Welcome to part nine of the blog series based on Vishwas Lele’s PluralSight course: Applied Azure. Previously, we’ve discussed Big Compute, Azure Web SitesAzure Worker RolesIdentity and Access with Azure Active DirectoryAzure Service Bus and MongoDBHIPPA Compliant Apps in Azure and Offloading SharePoint Customizations to Azure and “Big Data” with Windows Azure HDInsight.


Windows Azure Mobile Services is a powerful building block in the Windows Azure platform. It brings together a set of services that enables you to create a versatile backend API very quickly. Moreover, it is supported by all major platforms such as Windows 8, Windows Phone, Android, iOS and HTML5.

Mobile Services provide a simple way to store data in the cloud and it also enables you to add custom endpoints to expose functionality other than database operations. Mobile service include out of the box authentication capability for all well-known Identity providers. It also provides scheduler functionality and auto-scale configuration options. The push notification is another powerful capability that can be used to send notifications to different devices.


There will be many scenarios where Mobile Services will fit in if you are building an application that is shared over multiple devices and platforms. You may like to create one data model and provide single interface that can be accessed from all platforms so that our code is highly reusable. Mobile Services is also helpful if you are building mobile application and you want to use well known Identity providers or if you need to send notifications to devices from your application.

Core Concept

Mobile Services support mobile application development on all major platforms. The following diagram depicts the core concept of the Azure Mobile Service. Applications may be shared on multiple platforms, which access the backend Mobile Service API using the platform specific client libraries.


Mobile Services provide different options to save the application data. You can use Windows Azure SQL database, blob storage, table storage or third party data services like Mongo DB. You can add business logic by injecting service scripts (C# or JavaScript) in the data access operations. Server scripts also known as scriptlets can execute Http requests. You can also do data validation, call azure table and blog storage, service bus or any third party API.

Mobile Services also supports custom API that enables us to add custom endpoints, which you can use to expose server functionality that is not related to any CRUD operation. Custom API allows you to have more control over messaging and provides the capability to use data formats other than JSON.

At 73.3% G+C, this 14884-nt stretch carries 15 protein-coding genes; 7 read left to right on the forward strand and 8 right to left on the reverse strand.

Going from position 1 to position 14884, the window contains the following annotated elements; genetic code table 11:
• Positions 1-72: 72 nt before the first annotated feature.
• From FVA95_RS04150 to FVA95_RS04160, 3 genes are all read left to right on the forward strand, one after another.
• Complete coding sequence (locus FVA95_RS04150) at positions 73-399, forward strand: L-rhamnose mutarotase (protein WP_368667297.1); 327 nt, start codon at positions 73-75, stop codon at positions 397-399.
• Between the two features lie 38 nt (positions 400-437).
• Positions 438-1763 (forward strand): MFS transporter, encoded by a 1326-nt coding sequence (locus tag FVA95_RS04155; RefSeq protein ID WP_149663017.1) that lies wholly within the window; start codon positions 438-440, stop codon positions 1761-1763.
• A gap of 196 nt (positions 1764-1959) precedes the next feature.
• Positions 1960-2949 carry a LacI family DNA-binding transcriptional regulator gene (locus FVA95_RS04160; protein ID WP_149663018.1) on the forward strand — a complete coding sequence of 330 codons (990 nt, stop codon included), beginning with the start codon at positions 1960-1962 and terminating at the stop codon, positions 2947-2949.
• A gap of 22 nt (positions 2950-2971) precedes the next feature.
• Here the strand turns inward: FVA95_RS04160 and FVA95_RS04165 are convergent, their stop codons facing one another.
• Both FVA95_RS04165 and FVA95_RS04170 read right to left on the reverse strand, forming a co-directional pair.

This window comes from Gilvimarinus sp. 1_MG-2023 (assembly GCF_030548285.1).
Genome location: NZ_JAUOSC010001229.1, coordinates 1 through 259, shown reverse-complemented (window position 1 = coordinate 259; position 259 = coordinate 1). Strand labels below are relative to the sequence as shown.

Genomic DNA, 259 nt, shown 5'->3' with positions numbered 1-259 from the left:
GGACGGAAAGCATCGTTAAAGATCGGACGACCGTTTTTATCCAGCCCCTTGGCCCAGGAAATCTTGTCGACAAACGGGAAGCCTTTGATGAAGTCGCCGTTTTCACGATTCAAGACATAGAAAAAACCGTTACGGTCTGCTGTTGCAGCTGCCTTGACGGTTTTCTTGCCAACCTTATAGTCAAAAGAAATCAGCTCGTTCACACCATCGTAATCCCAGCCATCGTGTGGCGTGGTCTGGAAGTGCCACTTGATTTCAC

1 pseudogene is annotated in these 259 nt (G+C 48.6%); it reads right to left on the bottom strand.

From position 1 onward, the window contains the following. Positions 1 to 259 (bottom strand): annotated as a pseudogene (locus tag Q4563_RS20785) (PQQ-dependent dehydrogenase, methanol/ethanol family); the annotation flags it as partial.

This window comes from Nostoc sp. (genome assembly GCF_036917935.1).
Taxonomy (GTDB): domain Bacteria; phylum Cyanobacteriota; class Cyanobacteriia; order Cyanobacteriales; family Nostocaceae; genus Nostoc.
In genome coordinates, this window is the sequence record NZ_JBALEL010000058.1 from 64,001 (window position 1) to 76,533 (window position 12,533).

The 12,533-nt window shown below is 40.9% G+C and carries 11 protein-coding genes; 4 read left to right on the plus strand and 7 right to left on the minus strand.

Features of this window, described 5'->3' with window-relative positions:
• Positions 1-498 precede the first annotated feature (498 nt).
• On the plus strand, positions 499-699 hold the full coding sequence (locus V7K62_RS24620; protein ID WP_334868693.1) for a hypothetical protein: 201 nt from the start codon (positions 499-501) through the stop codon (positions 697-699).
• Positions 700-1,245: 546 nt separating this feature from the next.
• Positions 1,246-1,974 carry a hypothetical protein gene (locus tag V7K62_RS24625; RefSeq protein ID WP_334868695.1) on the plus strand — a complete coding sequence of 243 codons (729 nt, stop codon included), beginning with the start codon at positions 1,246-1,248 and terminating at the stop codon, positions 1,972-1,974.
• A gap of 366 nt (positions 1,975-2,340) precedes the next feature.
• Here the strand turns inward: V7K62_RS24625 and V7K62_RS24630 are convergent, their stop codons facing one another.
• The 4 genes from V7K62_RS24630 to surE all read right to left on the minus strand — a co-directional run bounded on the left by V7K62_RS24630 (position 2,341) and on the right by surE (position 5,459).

Job scheduler functionality of the mobile services can be used to execute the server script on-demand or based on the defined schedule. This can be used for maintenance tasks like archiving old data, updating master data from external data stores, etc.

Another powerful capability that Mobile Services provide is authentication. You can very easily integrate your application with providers like Facebook, Twitter, Microsoft and Google. For each provider, we can go to its developer site, add our application and copy over the generated application ID and secret. The application ID and secret generated by the provider can be configured in the Mobile Service directly in the Azure portal under the Identity tab. If you want to add custom authentication for your application you and also use the Azure Active Directory.

You can also use Mobile Services to send push notifications to different types of mobile devices using different provider services like Windows Notification Services, Apple Push Notification Services and Google Cloud Messaging. Mobile services can also be integrated with Notification Hub to send notifications to large number of devices or a group interested in specific type of notifications.

Mobile Services are based on Azure Websites and thus have the same SLA of 99.9% for the Standard tier. For scaling there are different manual options available but we can also use the use auto scale capability to increase or decrease resources based on the actual usage so that we can achieve the ideal performance and cost balance.

Design Considerations

Consider the data store that fits best for you application. It can be Azure SQL database, Azure Table Storage or any third party service.

In case of Azure SQL database you have the option to choose Dynamic Schema. Consider taking advantage of this in the early stages of you application. When applications evolve you may like to turn it off.

Use custom API when you need functionality other than CRUD operations and when you need more control over the messages like writing and reading message headers and using formats other than JSON.

Consider what type of authentication makes more sense for your application. Should you opt for any well-known provider or use Azure Active Directory. Apply authorization precisely for each table.

Azure Mobile Service is after all an REST API so the standard REST best practices should be considered.


Azure Mobile Service is one of the main services available in Windows Azure Platform. We can use Mobile service as backend for any client application including mobile applications.

Mobile Service provides abstraction over data storage, which allows us to focus on application logic rather than worrying about underlying infrastructure. Custom API enables us to expose functionality with full control over messaging and data formatting. We can execute the maintenance code periodically based on a schedule or on-demand using the Mobile Service Scheduler capability. Applications can be authenticated using providers like Facebook, Twitter, Google, Microsoft or Azure Active Directory. We can send push notifications from Mobile Services and auto-scale them to so that they scale dynamically based on actual usage.